The Importance of the Spatial Density of Satellite Measurements for the Retrieval of Spatial Flux Patterns
Thursday, 18 December 2014: 10:20 AM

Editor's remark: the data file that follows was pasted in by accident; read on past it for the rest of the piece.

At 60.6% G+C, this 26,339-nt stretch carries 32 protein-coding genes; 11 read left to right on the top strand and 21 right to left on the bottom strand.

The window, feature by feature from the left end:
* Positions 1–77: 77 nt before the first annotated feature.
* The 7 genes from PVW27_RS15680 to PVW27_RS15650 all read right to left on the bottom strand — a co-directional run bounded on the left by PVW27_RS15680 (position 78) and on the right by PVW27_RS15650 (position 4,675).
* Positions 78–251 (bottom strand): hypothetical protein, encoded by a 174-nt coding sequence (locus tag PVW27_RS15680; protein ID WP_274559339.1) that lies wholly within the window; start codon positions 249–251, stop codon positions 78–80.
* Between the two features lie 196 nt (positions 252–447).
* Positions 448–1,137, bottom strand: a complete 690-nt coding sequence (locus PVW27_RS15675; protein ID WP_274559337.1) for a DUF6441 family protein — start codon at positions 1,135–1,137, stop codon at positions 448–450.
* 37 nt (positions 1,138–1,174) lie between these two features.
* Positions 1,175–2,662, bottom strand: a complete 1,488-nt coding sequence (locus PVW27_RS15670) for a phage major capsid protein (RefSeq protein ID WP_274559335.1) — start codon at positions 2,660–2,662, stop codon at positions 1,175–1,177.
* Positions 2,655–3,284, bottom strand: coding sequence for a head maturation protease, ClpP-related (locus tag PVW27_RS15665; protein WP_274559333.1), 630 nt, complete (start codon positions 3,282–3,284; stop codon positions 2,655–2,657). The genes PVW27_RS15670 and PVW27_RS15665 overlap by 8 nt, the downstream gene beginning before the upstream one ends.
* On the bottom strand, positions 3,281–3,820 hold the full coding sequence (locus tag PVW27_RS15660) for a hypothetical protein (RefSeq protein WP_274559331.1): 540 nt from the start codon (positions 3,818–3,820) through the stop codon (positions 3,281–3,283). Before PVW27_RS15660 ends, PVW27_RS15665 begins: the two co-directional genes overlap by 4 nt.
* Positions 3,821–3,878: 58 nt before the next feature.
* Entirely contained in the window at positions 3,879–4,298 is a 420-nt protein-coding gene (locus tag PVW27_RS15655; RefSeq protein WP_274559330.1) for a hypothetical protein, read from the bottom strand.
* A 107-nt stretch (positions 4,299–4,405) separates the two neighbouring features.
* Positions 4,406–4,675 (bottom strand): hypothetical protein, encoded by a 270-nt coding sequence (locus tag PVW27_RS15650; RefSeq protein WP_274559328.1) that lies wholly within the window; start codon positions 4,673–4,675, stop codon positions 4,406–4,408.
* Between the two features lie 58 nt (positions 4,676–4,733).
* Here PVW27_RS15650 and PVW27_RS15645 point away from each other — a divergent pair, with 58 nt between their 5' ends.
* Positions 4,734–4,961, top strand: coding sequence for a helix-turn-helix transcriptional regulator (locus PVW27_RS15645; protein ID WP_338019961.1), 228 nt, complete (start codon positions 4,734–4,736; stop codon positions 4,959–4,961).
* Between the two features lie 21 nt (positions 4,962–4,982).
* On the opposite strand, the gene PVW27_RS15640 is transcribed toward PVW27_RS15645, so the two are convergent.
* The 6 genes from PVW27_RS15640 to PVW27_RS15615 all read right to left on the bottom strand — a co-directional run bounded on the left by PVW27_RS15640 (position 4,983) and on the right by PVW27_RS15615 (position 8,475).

Initial results from GOSAT flux inversions of column-integrated carbon dioxide suggest a significant redistribution of surface fluxes compared to inversions using only surface-based inversions as an observational constraint. New evidence suggests that this redistribution of fluxes is a robust feature, and is related to the increased spatial density of the measurements made available by remote sensing. However GOSAT's rather large measurement footprint and sparse sampling still provide poor coverage over many areas of the globe, particularly regions characterized by consistent cloud cover, such as the tropics, and all passive near-infrared sensors suffer from a seasonal sampling bias due to limited sunlight during high latitude winter. As such, errors in the pattern of retrieved fluxes may still be significant. Active sensors based on lidar do not suffer from the same seasonal (or diurnal) sampling biases, and their exceptionally small instantaneous field of view (~150 m) promises to greatly improve the spatial coverage of the measurements over partially cloudy regions. Using the case of MERLIN, a planned joint French-German lidar mission designed to measure XCH4, the implications of this increased spatial coverage is considered in an inverse modelling framework, and compared to presently available measurement coverage from the surface-based network and GOSAT. The gain in knowledge about the absolute size of the regional methane fluxes, particularly in currently undersampled regions such as the Arctic permafrost zones and tropical wetlands, is quantified.